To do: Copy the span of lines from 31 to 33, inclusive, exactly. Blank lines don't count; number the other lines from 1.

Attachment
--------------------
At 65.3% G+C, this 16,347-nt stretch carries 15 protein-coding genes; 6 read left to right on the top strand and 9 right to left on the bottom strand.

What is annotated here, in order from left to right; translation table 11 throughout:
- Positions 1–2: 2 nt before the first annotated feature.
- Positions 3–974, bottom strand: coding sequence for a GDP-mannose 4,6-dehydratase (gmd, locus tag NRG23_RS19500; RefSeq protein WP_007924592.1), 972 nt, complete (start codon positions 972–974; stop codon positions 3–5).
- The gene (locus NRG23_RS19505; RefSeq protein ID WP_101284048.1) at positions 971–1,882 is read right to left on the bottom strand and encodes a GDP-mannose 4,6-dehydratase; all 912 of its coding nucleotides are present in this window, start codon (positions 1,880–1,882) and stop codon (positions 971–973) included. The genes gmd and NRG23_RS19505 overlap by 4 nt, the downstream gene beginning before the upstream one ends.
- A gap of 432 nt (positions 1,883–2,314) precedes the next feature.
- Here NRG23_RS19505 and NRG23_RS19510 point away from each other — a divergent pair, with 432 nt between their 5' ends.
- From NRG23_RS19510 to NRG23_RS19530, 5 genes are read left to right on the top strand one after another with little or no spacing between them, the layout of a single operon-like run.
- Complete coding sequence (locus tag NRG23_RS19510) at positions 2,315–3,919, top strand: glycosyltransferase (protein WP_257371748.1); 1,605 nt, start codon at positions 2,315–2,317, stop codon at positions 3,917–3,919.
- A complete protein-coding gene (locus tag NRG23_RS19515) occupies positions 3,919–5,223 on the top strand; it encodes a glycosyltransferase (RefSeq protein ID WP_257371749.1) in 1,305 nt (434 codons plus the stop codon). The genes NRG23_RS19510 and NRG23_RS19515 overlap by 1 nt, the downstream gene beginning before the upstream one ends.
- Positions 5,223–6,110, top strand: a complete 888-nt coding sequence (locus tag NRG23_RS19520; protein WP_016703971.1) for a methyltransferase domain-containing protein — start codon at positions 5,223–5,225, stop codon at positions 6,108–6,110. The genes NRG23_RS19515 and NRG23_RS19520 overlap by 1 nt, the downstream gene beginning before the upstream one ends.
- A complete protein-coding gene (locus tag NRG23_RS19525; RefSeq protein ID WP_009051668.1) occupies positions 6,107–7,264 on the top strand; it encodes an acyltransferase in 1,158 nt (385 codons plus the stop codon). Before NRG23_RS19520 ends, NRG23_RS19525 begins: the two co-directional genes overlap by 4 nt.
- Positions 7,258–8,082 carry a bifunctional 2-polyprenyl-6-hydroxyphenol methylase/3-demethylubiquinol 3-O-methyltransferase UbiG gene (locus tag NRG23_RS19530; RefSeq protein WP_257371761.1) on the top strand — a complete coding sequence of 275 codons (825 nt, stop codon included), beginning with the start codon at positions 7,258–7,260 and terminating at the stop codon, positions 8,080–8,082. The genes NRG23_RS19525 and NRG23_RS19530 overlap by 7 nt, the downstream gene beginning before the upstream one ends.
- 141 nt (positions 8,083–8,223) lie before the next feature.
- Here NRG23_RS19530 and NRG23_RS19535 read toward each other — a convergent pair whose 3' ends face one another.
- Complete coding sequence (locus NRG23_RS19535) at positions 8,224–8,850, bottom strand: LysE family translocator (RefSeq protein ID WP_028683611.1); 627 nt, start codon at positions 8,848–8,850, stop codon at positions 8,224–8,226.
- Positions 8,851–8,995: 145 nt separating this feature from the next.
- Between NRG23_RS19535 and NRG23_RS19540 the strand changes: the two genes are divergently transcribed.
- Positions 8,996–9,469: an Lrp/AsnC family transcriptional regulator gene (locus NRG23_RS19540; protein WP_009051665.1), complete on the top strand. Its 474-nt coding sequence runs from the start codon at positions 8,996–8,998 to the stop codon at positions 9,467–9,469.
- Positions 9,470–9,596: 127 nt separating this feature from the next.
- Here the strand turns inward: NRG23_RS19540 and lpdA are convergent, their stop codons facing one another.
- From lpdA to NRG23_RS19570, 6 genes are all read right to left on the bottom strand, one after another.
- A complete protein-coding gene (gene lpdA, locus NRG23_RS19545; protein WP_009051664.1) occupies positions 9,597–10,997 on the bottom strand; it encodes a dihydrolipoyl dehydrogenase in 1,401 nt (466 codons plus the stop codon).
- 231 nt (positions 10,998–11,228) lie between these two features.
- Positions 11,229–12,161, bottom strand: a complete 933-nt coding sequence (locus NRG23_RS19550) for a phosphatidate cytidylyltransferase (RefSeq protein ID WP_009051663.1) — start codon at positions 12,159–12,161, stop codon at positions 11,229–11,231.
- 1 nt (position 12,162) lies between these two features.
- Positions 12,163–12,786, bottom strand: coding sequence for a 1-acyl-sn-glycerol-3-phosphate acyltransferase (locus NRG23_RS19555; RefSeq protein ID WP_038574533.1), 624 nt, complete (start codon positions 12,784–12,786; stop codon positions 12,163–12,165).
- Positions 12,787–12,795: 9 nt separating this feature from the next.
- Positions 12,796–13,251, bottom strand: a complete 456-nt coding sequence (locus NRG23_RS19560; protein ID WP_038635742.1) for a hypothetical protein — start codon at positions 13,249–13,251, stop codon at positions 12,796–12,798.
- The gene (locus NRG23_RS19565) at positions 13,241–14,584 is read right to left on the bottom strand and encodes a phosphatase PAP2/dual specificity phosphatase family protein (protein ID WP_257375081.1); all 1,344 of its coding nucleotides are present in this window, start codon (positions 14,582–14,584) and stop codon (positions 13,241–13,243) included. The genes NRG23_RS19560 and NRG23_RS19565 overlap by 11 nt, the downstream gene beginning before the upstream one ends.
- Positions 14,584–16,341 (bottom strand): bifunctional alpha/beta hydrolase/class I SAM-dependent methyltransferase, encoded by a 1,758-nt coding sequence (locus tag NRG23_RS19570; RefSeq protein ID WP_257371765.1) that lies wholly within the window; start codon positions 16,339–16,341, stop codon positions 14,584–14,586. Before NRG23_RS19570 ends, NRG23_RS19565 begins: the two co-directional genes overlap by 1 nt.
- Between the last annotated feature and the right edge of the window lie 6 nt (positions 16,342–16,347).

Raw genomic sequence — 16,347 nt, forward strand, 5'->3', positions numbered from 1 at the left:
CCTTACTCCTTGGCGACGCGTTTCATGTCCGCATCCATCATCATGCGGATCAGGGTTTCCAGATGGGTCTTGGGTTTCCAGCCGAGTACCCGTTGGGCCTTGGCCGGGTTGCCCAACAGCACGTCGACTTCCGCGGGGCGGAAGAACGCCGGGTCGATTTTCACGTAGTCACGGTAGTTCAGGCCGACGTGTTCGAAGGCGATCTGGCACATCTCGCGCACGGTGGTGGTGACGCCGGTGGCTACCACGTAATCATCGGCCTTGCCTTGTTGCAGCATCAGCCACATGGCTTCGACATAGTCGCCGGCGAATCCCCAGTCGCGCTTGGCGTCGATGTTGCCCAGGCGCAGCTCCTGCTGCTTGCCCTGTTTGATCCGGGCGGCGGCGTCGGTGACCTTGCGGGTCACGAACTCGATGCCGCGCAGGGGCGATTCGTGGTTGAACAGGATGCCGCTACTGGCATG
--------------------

- Positions 14,584–16,341 (bottom strand): bifunctional alpha/beta hydrolase/class I SAM-dependent methyltransferase, encoded by a 1,758-nt coding sequence (locus tag NRG23_RS19570; RefSeq protein ID WP_257371765.1) that lies wholly within the window; start codon positions 16,339–16,341, stop codon positions 14,584–14,586. Before NRG23_RS19570 ends, NRG23_RS19565 begins: the two co-directional genes overlap by 1 nt.
- Between the last annotated feature and the right edge of the window lie 6 nt (positions 16,342–16,347).

Raw genomic sequence — 16,347 nt, forward strand, 5'->3', positions numbered from 1 at the left: